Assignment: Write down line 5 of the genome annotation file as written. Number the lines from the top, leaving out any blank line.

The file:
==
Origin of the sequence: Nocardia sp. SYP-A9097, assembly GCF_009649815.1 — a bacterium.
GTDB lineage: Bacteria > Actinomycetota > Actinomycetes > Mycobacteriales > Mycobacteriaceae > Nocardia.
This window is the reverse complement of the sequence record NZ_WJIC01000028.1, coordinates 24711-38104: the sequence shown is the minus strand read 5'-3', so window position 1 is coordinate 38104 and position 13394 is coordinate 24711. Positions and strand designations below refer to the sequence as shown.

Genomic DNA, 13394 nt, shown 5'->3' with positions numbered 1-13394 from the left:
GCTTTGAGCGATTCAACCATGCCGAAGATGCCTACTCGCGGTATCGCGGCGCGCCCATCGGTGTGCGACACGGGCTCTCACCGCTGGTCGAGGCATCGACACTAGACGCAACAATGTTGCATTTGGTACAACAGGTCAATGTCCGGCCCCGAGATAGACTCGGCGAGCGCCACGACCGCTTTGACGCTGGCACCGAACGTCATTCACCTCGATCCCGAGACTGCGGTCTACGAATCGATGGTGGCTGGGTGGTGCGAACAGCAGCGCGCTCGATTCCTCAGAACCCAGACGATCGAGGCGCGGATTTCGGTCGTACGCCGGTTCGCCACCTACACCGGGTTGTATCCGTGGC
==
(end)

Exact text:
GCTTTGAGCGATTCAACCATGCCGAAGATGCCTACTCGCGGTATCGCGGCGCGCCCATCGGTGTGCGACACGGGCTCTCACCGCTGGTCGAGGCATCGACACTAGACGCAACAATGTTGCATTTGGTACAACAGGTCAATGTCCGGCCCCGAGATAGACTCGGCGAGCGCCACGACCGCTTTGACGCTGGCACCGAACGTCATTCACCTCGATCCCGAGACTGCGGTCTACGAATCGATGGTGGCTGGGTGGTGCGAACAGCAGCGCGCTCGATTCCTCAGAACCCAGACGATCGAGGCGCGGATTTCGGTCGTACGCCGGTTCGCCACCTACACCGGGTTGTATCCGTGGC